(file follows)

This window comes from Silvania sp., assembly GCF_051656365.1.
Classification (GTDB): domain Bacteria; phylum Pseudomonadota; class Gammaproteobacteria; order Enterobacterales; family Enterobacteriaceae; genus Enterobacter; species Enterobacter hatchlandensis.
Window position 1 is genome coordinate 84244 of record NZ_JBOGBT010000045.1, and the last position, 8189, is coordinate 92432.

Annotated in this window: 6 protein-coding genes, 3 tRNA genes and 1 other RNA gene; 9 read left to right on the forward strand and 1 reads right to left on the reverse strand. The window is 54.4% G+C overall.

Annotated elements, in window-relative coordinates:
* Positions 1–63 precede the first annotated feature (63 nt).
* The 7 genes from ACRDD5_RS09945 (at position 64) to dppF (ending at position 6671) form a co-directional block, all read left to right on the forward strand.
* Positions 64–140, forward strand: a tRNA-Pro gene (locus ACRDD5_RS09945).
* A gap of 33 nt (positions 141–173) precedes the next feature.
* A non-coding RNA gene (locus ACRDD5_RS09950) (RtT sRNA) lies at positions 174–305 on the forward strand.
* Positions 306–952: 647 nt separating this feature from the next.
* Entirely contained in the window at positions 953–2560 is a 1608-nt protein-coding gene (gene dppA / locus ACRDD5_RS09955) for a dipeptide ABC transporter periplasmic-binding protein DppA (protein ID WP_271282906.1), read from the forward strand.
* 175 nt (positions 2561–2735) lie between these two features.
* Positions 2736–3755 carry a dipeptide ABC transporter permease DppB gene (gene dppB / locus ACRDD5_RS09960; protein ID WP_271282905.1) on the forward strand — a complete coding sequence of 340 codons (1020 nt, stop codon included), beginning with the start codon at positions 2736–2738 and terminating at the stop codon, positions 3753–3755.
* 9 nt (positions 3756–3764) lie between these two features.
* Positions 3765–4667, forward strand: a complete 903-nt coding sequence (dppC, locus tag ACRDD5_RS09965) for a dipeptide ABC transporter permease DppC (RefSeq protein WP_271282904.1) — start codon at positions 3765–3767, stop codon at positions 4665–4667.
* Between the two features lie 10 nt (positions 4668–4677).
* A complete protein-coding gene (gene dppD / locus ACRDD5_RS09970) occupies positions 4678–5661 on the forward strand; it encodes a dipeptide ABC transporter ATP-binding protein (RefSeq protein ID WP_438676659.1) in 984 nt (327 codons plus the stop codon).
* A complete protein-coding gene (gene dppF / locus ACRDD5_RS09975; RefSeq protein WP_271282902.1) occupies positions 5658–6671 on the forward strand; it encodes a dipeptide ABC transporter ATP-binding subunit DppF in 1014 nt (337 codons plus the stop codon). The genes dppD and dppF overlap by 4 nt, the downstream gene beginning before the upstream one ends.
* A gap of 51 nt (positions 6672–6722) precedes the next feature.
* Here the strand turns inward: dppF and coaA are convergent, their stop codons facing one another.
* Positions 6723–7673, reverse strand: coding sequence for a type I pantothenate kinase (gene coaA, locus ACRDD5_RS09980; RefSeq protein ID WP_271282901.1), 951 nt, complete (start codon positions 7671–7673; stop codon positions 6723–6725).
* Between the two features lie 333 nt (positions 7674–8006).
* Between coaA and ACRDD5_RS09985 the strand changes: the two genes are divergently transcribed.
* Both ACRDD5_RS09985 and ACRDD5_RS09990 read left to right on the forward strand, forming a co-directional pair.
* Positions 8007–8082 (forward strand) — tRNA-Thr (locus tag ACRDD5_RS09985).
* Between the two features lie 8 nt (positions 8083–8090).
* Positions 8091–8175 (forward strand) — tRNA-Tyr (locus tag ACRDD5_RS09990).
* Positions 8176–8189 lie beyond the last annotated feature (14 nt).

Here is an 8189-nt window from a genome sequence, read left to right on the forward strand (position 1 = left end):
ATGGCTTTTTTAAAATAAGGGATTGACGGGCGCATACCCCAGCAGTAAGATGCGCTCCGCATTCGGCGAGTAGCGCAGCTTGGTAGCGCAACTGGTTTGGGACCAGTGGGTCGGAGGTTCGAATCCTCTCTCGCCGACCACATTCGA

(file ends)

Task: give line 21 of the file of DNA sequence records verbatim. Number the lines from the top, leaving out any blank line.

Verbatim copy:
* Here the strand turns inward: dppF and coaA are convergent, their stop codons facing one another.